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Tag: american airlines

When dogs fly: More deaths in cargo

The deaths of seven puppies flying in the cargo hold of an American Airlines jet have added to the growing concerns about pets and air travel.

A shipper last week checked 14 puppies in Tulsa, Oklahoma, for a flight to Chicago, according to SmartTravel.com. Despite the airline’s policy against carrying pets when outside temperatures are expected to exceed 85 degrees, the puppies were in the cargo hold as temperatures on the tarmac rose to 87 degrees by the time the delayed flight departed.

When the flight arrived in Chicago, the puppies were lethargic and in visible distress. They were taken to a vet’s office, but five died initially and two others died later, according to the Associated Press

The airline declined to identify the shipper, or the breed of the puppies. Animals traveling as cargo on American must be at least eight weeks old, and the airline doesn’t allow dogs or cats that have been sedated.

An airline spokesperson said cargo holds carrying animals are routinely kept between 50 and 70 degrees.

But experts — and statistics – say we shouldn’t count on that.

The deaths come a month after the U.S. Department of Transportation warned that short-snouted dogs such as pugs and bulldogs accounted for about half of the 122 dogs that died during U.S. flights in the last five years.

Add in the tales of dogs getting lost at airports and the best advice is to, whenever possible, avoid shipping a pet as air cargo. There are other alternatives — from using Pet Airways, where pets ride in crates in the cabin, to driving, as Ed Perkins of SmartTravel.com notes in a recent column.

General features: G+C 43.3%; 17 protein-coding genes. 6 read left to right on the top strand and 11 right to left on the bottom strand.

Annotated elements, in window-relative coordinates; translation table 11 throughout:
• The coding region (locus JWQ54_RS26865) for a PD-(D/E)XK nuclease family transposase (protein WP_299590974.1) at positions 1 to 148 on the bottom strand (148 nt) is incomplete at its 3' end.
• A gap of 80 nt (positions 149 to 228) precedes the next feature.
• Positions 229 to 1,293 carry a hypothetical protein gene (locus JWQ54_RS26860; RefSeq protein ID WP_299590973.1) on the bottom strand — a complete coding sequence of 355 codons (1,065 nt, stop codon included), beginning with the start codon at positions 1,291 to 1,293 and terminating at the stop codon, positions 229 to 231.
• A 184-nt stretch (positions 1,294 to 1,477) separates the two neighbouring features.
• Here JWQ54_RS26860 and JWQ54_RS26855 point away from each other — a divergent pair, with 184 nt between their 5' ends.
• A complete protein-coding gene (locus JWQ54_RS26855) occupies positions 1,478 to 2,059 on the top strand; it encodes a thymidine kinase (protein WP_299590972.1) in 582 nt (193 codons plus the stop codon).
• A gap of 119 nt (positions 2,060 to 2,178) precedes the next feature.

The ASPCA recommends that owners avoid shipping pets in the cargo hold, and offers these tips for those who can’t.

Trucker’s dog returned to family after crash

Zak, the San Diego Tribune reports, is back.

The 1-year-old dog, who had been the traveling companion of truck driver Robert Shields for the past year, was returned to San Diego after Shields was killed in a crash in Omaha, Neb., on Sunday.

“It means everything to all of us,” said Shields’ daughter, Jamie Pickett, 25. “It’s the only thing we have left of my father.”

Shields, 59, a longtime Poway resident, had driven trucks for 14 years. His son, Bobby Garrison, 22, said his father traveled with Zak for companionship and to deter thieves at rest stops.

Zak was with Shields in Omaha Sunday when his big-rig drifted on Interstate 80 and hit a bridge support, witnesses told police. Shields, who may have suffered a heart attack while driving, was pronounced dead at the University of Nebraska Medical Center.

When rescuers arrived at the crash, they found Zak, a 20-pound basenji mix, in the truck’s cab, said Pam Wiese, spokeswoman for the Nebraska Humane Society.

Pickett called the humane society Monday morning, trying to find out how to get Zak back. An Omaha TV station did a story on him, Wiese said, and news of the family’s plight quickly spread.

Donations were pouring into the humane society until Michele Henry, Omaha general manager for American Airlines, donated a flight Tuesday morning. Zak suffered only a scratched nose in the crash.

Photo: EARNIE GRAFTON / San Diego Union-Tribune

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